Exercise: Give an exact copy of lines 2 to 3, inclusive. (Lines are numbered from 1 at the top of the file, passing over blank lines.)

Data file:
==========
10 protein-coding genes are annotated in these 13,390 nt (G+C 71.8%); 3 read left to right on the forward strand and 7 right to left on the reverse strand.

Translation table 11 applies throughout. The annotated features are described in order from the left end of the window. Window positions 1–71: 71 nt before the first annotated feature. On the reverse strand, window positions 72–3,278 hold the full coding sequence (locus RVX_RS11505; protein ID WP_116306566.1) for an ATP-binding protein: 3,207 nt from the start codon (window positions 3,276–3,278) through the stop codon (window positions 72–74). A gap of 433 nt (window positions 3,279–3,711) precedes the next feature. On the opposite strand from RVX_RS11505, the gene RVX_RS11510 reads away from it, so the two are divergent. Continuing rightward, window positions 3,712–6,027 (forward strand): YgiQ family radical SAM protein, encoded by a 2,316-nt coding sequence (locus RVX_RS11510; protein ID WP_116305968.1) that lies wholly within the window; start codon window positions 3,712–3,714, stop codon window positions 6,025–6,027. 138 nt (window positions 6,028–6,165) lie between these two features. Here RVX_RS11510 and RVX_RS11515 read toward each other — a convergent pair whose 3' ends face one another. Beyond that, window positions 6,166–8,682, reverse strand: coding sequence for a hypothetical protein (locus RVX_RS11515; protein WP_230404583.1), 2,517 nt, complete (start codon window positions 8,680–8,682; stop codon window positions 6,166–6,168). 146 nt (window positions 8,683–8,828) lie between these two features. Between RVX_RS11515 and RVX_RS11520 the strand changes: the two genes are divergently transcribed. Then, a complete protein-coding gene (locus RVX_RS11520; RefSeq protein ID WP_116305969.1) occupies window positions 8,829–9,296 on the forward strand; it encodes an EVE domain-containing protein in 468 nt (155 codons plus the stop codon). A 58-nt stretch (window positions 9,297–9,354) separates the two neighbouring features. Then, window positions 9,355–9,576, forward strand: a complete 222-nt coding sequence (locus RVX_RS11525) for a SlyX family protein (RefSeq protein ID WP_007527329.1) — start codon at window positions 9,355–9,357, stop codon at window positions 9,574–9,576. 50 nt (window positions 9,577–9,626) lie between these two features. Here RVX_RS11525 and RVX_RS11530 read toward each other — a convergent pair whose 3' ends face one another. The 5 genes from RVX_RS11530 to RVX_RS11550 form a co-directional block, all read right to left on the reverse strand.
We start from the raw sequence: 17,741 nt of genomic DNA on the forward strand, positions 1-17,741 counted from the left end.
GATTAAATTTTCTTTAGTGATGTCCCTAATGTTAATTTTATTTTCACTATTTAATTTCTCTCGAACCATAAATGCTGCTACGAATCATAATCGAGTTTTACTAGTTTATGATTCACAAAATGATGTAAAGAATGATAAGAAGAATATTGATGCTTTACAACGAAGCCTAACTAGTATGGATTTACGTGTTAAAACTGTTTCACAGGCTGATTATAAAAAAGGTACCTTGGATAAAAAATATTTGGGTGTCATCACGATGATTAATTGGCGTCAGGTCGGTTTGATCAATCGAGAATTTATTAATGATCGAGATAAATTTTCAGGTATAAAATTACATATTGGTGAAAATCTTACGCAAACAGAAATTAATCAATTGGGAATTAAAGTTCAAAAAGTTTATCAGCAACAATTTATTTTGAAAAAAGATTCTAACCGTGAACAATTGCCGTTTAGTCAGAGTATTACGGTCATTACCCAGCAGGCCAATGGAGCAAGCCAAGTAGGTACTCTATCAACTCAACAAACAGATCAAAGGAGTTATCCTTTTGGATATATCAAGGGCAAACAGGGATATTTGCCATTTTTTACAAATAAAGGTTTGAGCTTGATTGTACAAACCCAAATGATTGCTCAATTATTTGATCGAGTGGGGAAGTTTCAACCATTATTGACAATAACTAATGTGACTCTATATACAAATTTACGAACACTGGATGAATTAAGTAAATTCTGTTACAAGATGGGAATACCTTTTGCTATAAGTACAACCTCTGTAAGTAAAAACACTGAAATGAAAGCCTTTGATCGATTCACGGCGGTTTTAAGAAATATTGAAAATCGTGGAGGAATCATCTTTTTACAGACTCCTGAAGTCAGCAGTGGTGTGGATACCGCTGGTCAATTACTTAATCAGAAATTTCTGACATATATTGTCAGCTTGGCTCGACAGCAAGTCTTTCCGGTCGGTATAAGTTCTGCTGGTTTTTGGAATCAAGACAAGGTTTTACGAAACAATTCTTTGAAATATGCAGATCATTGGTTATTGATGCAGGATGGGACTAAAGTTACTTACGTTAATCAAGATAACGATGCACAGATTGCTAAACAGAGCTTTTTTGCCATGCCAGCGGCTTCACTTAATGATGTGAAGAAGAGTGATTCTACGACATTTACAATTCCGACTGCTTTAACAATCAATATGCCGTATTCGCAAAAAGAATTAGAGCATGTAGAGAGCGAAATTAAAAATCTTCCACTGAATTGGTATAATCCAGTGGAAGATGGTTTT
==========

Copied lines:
Translation table 11 applies throughout. The annotated features are described in order from the left end of the window. Window positions 1–71: 71 nt before the first annotated feature. On the reverse strand, window positions 72–3,278 hold the full coding sequence (locus RVX_RS11505; protein ID WP_116306566.1) for an ATP-binding protein: 3,207 nt from the start codon (window positions 3,276–3,278) through the stop codon (window positions 72–74). A gap of 433 nt (window positions 3,279–3,711) precedes the next feature. On the opposite strand from RVX_RS11505, the gene RVX_RS11510 reads away from it, so the two are divergent. Continuing rightward, window positions 3,712–6,027 (forward strand): YgiQ family radical SAM protein, encoded by a 2,316-nt coding sequence (locus RVX_RS11510; protein ID WP_116305968.1) that lies wholly within the window; start codon window positions 3,712–3,714, stop codon window positions 6,025–6,027. 138 nt (window positions 6,028–6,165) lie between these two features. Here RVX_RS11510 and RVX_RS11515 read toward each other — a convergent pair whose 3' ends face one another. Beyond that, window positions 6,166–8,682, reverse strand: coding sequence for a hypothetical protein (locus RVX_RS11515; protein WP_230404583.1), 2,517 nt, complete (start codon window positions 8,680–8,682; stop codon window positions 6,166–6,168). 146 nt (window positions 8,683–8,828) lie between these two features. Between RVX_RS11515 and RVX_RS11520 the strand changes: the two genes are divergently transcribed. Then, a complete protein-coding gene (locus RVX_RS11520; RefSeq protein ID WP_116305969.1) occupies window positions 8,829–9,296 on the forward strand; it encodes an EVE domain-containing protein in 468 nt (155 codons plus the stop codon). A 58-nt stretch (window positions 9,297–9,354) separates the two neighbouring features. Then, window positions 9,355–9,576, forward strand: a complete 222-nt coding sequence (locus RVX_RS11525) for a SlyX family protein (RefSeq protein ID WP_007527329.1) — start codon at window positions 9,355–9,357, stop codon at window positions 9,574–9,576. 50 nt (window positions 9,577–9,626) lie between these two features. Here RVX_RS11525 and RVX_RS11530 read toward each other — a convergent pair whose 3' ends face one another. The 5 genes from RVX_RS11530 to RVX_RS11550 form a co-directional block, all read right to left on the reverse strand.
We start from the raw sequence: 17,741 nt of genomic DNA on the forward strand, positions 1-17,741 counted from the left end.